In my previous articles I discussed the diaphragm and its function in breathing.  Then I looked at a simple breath exercise where you could really focus your attention on the breath and the diaphragm.  Now we look at a more dynamic breathing exercise that combines breath and movement.

The promise of vinyasa yoga is that evenly metered breath coupled with evenly metered movement results in an evenness of mind.  In my last article I discussed a student of my mine that couldn’t control her breath and thus her practice really suffered.  After teaching her to focus on her breath we had to layer on good movements.  We began with the Yoga Tune Up® exercise called Bridge Lifts.  Doing Bridge Lifts is a mindfulness exercise that develops awareness of both breath and body.  While doing this exercise become aware of how the movement of the arms overhead increases the volume of the thoracic cavity and promotes a deeper breath.After mastering Bridge LIfts, my student’s practice was profoundly improved.  Her sun salutations acquired a new element of grace and poise that were not there before.

Layering on good movement on top of good breaths is surprisingly difficult.  The breath should always come first.  Once the breath is full and deep, then add the movement.  The Bridge Lifts are a deceptively simple exercise.  It seems almost too easy until you try it and realize that truly synchronizing movement with breath is more challenging than it seems at first blush.  This exercise builds mastery over the breath and movement. I’ve included the video clip below, and it’s also available on the Quick Fix for Stress Relief 10 minute video.

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Keith Wittenstein

I endeavor to work under the following principles: We shouldn’t take anything about the way we move for granted. We should strive to master the fundamentals to achieve virtuosity--the performing of the common uncommonly well. The supreme accomplishment is to blur the line between work and play.

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This is an elegant expression of the beauty of “evenly metered breath coupled with evenly metered movement results in an evenness of mind.” It speaks to the essence of yoga. The Yoga Tune Up exercise of Bridge Lifts is one of my favorite ways to encourage students to move with mindfulness, of learning to lead with the breath – “the breath should always come first,” of learning to develop a sense of flow of breath and movement and mind.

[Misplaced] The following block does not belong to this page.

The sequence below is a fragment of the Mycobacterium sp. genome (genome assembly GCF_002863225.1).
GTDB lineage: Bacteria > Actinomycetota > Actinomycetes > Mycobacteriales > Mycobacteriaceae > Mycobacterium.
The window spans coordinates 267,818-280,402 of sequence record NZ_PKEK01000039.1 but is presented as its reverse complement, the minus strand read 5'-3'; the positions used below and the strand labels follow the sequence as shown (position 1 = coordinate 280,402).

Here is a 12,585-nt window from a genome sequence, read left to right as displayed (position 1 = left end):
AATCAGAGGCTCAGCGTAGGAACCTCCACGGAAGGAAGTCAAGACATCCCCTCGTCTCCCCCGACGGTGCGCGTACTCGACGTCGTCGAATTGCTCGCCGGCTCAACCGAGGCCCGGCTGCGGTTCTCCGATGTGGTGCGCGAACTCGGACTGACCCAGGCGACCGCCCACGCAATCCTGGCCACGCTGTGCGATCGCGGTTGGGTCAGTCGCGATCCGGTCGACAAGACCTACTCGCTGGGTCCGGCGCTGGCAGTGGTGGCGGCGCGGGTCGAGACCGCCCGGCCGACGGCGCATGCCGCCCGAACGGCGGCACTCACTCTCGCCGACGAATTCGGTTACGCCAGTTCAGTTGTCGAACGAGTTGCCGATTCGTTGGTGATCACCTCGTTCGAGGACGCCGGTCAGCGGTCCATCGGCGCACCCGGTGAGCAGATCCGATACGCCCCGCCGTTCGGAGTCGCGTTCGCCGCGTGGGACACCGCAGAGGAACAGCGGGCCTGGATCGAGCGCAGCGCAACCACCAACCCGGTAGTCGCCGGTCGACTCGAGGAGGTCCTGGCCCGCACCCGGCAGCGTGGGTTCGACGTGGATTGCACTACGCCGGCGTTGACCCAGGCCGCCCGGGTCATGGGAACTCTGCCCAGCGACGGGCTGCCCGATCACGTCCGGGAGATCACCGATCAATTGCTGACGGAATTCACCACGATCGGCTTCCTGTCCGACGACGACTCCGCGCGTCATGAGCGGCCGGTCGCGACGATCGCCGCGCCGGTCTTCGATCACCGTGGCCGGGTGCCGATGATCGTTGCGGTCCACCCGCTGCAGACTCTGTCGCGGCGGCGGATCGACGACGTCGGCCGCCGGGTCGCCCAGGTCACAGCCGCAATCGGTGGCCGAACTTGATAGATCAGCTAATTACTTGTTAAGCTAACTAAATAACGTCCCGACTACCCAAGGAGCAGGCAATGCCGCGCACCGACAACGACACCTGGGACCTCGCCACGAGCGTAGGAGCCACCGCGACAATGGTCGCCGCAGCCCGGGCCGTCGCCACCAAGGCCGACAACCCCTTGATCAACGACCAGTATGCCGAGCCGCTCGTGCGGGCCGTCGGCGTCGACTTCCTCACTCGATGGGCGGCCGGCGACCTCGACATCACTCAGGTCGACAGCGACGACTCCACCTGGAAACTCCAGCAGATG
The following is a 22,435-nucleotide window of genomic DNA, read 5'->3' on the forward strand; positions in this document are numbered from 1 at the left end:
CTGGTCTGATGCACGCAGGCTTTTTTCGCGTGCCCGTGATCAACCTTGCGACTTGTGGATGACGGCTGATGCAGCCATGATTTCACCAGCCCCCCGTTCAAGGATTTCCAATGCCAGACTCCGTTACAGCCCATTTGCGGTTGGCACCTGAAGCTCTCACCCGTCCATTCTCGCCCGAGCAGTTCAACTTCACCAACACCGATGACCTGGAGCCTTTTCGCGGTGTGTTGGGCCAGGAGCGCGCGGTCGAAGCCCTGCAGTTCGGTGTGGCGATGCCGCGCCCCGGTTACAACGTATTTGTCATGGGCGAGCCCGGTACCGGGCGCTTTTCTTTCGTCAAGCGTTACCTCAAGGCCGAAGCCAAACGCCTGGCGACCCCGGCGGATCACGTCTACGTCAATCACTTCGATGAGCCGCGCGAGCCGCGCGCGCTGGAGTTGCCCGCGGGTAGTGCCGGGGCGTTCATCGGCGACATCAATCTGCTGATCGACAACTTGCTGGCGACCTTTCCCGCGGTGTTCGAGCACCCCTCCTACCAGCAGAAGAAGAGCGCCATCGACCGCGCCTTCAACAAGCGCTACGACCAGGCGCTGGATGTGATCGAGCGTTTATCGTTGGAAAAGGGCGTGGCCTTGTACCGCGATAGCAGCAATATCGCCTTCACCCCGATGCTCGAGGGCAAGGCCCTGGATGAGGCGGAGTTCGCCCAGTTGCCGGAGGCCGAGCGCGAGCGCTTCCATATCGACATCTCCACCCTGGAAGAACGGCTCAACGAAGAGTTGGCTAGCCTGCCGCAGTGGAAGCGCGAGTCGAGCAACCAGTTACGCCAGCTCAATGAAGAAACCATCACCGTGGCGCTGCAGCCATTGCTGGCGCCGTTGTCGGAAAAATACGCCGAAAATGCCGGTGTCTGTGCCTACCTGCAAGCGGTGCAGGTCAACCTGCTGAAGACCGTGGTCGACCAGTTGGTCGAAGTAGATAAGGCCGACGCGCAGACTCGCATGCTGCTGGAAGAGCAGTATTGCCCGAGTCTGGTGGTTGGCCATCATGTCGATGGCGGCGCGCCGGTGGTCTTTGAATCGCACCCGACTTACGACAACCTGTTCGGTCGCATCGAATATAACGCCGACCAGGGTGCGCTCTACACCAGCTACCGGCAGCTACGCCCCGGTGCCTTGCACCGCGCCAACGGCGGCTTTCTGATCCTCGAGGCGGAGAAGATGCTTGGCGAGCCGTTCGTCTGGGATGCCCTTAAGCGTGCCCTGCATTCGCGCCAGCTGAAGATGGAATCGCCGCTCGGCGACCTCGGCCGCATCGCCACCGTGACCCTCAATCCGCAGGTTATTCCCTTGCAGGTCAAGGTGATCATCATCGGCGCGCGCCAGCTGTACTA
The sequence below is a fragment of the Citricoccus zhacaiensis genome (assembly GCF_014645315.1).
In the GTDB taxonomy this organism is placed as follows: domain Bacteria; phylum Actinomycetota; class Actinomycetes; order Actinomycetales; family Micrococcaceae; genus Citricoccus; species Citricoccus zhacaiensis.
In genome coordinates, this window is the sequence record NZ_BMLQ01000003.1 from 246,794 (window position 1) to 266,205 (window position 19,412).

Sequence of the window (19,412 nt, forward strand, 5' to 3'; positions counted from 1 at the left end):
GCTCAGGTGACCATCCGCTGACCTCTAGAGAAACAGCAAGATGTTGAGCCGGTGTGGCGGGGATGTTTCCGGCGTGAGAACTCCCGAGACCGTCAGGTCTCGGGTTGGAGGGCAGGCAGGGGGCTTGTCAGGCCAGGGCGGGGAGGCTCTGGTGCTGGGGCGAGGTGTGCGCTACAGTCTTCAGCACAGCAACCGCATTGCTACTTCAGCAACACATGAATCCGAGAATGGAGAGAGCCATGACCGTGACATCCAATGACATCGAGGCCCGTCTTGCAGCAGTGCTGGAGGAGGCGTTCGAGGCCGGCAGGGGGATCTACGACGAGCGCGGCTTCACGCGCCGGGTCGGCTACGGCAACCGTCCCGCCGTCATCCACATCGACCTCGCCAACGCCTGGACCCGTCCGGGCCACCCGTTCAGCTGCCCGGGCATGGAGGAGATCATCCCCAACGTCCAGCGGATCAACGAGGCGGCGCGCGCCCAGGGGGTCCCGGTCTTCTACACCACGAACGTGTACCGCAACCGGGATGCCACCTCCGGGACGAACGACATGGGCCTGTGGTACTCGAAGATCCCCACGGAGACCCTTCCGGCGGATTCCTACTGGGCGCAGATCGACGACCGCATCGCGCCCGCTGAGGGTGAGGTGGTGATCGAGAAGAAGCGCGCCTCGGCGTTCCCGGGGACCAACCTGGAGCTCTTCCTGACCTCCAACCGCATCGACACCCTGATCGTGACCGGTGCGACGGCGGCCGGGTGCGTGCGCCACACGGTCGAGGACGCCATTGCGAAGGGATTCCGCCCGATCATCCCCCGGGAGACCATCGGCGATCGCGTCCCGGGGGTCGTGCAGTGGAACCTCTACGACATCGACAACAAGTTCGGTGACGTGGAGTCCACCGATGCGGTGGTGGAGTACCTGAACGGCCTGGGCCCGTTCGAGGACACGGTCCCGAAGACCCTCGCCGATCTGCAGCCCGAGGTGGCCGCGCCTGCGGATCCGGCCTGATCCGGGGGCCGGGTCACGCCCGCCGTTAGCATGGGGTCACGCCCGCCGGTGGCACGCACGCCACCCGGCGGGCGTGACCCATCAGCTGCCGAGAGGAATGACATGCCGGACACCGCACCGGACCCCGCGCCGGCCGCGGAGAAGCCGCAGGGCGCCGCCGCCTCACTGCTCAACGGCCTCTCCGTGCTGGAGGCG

Claudia Blasimann

“The breath should always come first.” Do you think this applies to all kinds of movement or mostly to vinyasa yoga/pilates where breath is directly combined with movement? I know that breathing “properly” during WODs helps me do the workouts more consistently (not getting out of breath as quickly as I would/might otherwise), but I don’t know if this is more due to the rhythm that it adds to the movement or due to the better oxygenation or due to even something else… And I also don’t know if it would help other people if they learned more about breathing… Read more »


I took my first class at J Brown’s center, abhyasa, recently and they use bridge lifts as a breath centering technique at the beginning of every class. I really enjoyed it for the reasons you’ve stated – the simplicity of of understanding what needs to be done coupled with the presence and precision required to actually sync the two patterns gracefully. I love your succinct line “The breath should always come first.” I think as yoga instructors we often gloss over the breath as given by offering cues such as “engage your ujayii breath” or just cuing “inhale” or “exhale”… Read more »

Stefanie Eris

Hi Keith,

I just finished my YTU level 1 training! Loved your article. As a vinyasa teacher, I appreciate the reminder that the breath should come first. Bridge lifts are a great go – to for students who have trouble finding the link of breath and movement. I love how you mentioned that your student found more grace and poise in her Sun Salutations after your work with her. It’s the quality of movement that matters, not just the action. Good stuff.

Hope all is well with you!


you input is great, because it totally ask to reshape the way we think beginner class. I am not a traditional yoga teacher, but my yoga journey started about 5 years ago, and i can say without hesitation that beginner class focus on poses and how to get them (good alignment is sadly just optional). I think we should teach kids to breath well, and the impact of breathing before maths, or literature… the population would be so much healthier. And for people that do practice other sport, especially at a competition level, mind and breath are over 50% of… Read more »